Kneading dough is easy if you know the right technique! Learn all the basics you need to get a fresh loaf on your table with ease.
There’s no better smell in the kitchen than a freshly baked loaf of bread. Everything from the smell of the dough while it’s proofing or the smell after it’s been pulled from the oven is heavenly.
Making your own dough can be a fun and rewarding experience. The hands-on effort from kneading the dough can not only be a good way to work out your frustrations but can also be calming and therapeutic.
If you haven’t made your own bread or doughs before, I highly recommend it! When you read below and see how to knead the dough, you can see that it isn’t as hard as it may seem.
How to knead dough
- Turn out dough onto a lightly floured surface.
- Fold the dough in half towards your body.
- Push the dough down and out, with your palms, away from your body.
- Bring the dough back over itself and fold in half again.
- Repeat for the appropriate amount of time as directed by the recipe.
How long do you need to knead dough?
This is something that experience helps with. The more you work with doughs, the easier it is to see and feel when it is done being kneaded visually.
The dough usually needs to be kneaded by hand for about 10-12 minutes, until it is tight and difficult to maneuver.
How do I know when dough is kneaded enough?
There are 5 easy ways to tell that your dough is finished kneading.
- It’s smooth. All of the lumps and bumps have gone away, and now it’s just a lovely smooth ball of dough.
- Holds its shape. When you place it down in the shape of a ball on the counter, it doesn’t immediately start expanding and trying to turn into a dough puddle.
- It passes the poke test. When you poke the dough, the indentation made your finger goes away quickly.
- You can stretch it thin without it breaking. Take a small piece of the dough (about the size of a golf ball) and pull it out until it looks like a thin sheet of paper. If it can survive that without breaking, the dough is good to go.
- If you’re tired, it could be ready. While a lot of recipes will state to knead the dough for X amount of time, you may notice that your dough can meet the previous tests long before that time is up. With everyone working at their own pace, the time references are usually just a guestimate.
What happens when you over-knead dough?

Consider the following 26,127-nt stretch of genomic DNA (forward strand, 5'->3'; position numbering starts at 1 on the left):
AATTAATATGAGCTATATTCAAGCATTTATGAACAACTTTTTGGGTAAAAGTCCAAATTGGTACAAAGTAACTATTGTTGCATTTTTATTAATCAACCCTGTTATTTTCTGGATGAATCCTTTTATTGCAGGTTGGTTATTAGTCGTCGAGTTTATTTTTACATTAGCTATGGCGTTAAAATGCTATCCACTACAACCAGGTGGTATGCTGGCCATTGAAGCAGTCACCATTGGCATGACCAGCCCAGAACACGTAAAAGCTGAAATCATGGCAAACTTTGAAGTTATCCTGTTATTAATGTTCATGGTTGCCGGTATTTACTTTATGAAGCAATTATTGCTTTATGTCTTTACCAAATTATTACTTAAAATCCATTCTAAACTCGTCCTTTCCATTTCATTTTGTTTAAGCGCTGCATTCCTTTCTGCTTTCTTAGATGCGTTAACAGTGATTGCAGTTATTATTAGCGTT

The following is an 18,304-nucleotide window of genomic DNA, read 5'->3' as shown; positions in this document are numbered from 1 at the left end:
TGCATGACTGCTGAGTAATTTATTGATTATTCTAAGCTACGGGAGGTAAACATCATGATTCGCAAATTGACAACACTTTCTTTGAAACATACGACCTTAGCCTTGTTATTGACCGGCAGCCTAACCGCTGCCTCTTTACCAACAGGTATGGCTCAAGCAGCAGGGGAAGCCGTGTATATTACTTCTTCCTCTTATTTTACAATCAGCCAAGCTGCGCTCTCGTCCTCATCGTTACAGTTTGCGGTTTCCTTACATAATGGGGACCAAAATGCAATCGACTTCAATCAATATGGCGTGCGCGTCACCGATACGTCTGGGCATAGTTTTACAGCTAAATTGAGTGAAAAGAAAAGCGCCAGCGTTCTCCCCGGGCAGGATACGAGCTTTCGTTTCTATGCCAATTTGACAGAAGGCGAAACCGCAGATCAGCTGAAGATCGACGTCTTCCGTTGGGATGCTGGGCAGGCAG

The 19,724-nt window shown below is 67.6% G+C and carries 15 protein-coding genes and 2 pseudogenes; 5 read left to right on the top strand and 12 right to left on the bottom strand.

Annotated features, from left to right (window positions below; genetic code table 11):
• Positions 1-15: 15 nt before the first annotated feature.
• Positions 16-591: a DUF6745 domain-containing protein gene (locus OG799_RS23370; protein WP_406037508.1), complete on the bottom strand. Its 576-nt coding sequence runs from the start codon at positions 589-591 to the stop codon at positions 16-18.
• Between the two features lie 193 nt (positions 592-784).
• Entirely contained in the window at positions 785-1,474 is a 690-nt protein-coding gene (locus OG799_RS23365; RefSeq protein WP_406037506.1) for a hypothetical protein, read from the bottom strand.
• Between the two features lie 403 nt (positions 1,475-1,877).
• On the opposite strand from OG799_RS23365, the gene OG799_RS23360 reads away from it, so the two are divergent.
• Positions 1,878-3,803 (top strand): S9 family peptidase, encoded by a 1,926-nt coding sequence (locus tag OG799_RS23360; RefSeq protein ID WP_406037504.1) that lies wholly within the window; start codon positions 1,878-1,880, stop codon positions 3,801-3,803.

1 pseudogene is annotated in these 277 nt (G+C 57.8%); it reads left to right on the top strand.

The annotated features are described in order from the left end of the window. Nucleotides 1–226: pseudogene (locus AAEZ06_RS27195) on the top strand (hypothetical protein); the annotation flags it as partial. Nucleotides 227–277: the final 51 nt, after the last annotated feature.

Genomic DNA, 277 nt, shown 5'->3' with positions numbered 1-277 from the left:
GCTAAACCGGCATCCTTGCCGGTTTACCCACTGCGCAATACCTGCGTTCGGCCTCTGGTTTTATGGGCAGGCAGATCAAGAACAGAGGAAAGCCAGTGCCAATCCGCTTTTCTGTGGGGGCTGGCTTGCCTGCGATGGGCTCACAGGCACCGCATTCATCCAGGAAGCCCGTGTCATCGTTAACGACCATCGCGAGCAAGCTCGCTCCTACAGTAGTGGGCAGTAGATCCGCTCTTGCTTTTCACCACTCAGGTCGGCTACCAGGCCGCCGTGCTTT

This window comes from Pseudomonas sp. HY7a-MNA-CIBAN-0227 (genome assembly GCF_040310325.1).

It’s easy to tell when your dough is under-kneaded because it looks like a soft pile of chunky mess that tears easily. But over-kneaded dough can be a little harder to determine.
If you’re kneading by hand, the chances that you will over-knead the dough are very minimal. You’ll tire yourself long before that happens.
If you’re kneading with the use of a machine, it is much more likely thanks to the powerful little motors.
You can tell that your dough is over-kneaded if it is difficult to shape, doesn’t want to move. Just like with under-kneaded dough, it can tear easily. This is because the gluten has been worked so hard that it now has very little room to give.
While you can’t fix over-kneaded dough, you can give it a little longer to rise during proofing. This will help the gluten to relax a little before baking.
Loaves made with over-kneaded dough usually turn into bread with a tough, crusty exterior, great for making breadcrumbs. Under kneaded loaves will flatten while cooking.
Bread is a learning process
Taking the time to learn this centuries-old skill can help you for the rest of your life. While it can be disappointing by making a dough that doesn’t turn out perfect every time, over-kneaded and under-kneaded bread are both still edible and delicious in their own rights.
The only way to get better is through hands-on practice and experience. If you have questions about what type of yeast you should use, check out this post on Types of Baker’s Yeast!
Looking for some great bread recipes?
- Homemade Bread
- Cornbread Recipe
- Homemade Wheat Bread
- Banana Bread Recipe
- Best Garlic Bread Recipe
- Focaccia Recipe
- How to Bake Bread
- Dutch Oven Bread
- Strawberry Banana Bread
- Cinnamon Roll Recipe
- Pumpkin Cinnamon Rolls
- Homemade Pretzels
- Pretzel Bites
- Sticky Buns Recipe
- Easy Pizza Dough